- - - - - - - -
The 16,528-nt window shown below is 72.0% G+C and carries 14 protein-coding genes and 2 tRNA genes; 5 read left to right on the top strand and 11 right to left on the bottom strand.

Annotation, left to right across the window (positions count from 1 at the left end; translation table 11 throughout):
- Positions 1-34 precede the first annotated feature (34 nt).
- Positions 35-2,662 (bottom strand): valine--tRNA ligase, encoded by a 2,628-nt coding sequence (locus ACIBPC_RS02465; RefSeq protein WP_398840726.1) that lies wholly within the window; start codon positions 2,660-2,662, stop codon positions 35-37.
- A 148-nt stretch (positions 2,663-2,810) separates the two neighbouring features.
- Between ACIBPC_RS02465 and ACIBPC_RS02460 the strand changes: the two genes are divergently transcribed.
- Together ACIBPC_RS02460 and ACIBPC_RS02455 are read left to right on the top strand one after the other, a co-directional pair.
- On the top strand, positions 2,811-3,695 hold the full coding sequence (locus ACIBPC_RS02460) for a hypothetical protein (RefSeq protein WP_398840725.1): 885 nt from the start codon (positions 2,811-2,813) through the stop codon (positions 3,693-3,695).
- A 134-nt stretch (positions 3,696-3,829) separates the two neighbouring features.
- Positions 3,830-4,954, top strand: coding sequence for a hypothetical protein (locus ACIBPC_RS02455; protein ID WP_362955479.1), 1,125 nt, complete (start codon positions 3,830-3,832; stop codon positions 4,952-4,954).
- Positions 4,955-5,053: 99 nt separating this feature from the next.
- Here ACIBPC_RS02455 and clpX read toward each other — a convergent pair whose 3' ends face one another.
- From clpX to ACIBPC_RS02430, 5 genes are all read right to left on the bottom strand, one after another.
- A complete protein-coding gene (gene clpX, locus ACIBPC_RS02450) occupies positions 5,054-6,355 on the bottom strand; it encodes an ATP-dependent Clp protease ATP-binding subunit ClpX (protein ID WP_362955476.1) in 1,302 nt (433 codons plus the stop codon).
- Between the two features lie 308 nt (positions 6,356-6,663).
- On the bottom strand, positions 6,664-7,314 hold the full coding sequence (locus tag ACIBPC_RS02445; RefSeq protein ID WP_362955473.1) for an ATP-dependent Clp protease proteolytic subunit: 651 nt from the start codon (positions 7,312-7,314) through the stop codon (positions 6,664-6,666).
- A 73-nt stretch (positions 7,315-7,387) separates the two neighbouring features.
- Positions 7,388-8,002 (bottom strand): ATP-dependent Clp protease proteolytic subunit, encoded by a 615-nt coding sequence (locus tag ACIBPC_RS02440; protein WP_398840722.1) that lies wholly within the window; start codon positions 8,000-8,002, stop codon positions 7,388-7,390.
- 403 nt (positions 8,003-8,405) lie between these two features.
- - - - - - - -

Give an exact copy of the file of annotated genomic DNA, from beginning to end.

The 16,528-nt window shown below is 72.0% G+C and carries 14 protein-coding genes and 2 tRNA genes; 5 read left to right on the top strand and 11 right to left on the bottom strand.

Annotation, left to right across the window (positions count from 1 at the left end; translation table 11 throughout):
- Positions 1-34 precede the first annotated feature (34 nt).
- Positions 35-2,662 (bottom strand): valine--tRNA ligase, encoded by a 2,628-nt coding sequence (locus ACIBPC_RS02465; RefSeq protein WP_398840726.1) that lies wholly within the window; start codon positions 2,660-2,662, stop codon positions 35-37.
- A 148-nt stretch (positions 2,663-2,810) separates the two neighbouring features.
- Between ACIBPC_RS02465 and ACIBPC_RS02460 the strand changes: the two genes are divergently transcribed.
- Together ACIBPC_RS02460 and ACIBPC_RS02455 are read left to right on the top strand one after the other, a co-directional pair.
- On the top strand, positions 2,811-3,695 hold the full coding sequence (locus ACIBPC_RS02460) for a hypothetical protein (RefSeq protein WP_398840725.1): 885 nt from the start codon (positions 2,811-2,813) through the stop codon (positions 3,693-3,695).
- A 134-nt stretch (positions 3,696-3,829) separates the two neighbouring features.
- Positions 3,830-4,954, top strand: coding sequence for a hypothetical protein (locus ACIBPC_RS02455; protein ID WP_362955479.1), 1,125 nt, complete (start codon positions 3,830-3,832; stop codon positions 4,952-4,954).
- Positions 4,955-5,053: 99 nt separating this feature from the next.
- Here ACIBPC_RS02455 and clpX read toward each other — a convergent pair whose 3' ends face one another.
- From clpX to ACIBPC_RS02430, 5 genes are all read right to left on the bottom strand, one after another.
- A complete protein-coding gene (gene clpX, locus ACIBPC_RS02450) occupies positions 5,054-6,355 on the bottom strand; it encodes an ATP-dependent Clp protease ATP-binding subunit ClpX (protein ID WP_362955476.1) in 1,302 nt (433 codons plus the stop codon).
- Between the two features lie 308 nt (positions 6,356-6,663).
- On the bottom strand, positions 6,664-7,314 hold the full coding sequence (locus tag ACIBPC_RS02445; RefSeq protein ID WP_362955473.1) for an ATP-dependent Clp protease proteolytic subunit: 651 nt from the start codon (positions 7,312-7,314) through the stop codon (positions 6,664-6,666).
- A 73-nt stretch (positions 7,315-7,387) separates the two neighbouring features.
- Positions 7,388-8,002 (bottom strand): ATP-dependent Clp protease proteolytic subunit, encoded by a 615-nt coding sequence (locus tag ACIBPC_RS02440; protein WP_398840722.1) that lies wholly within the window; start codon positions 8,000-8,002, stop codon positions 7,388-7,390.
- 403 nt (positions 8,003-8,405) lie between these two features.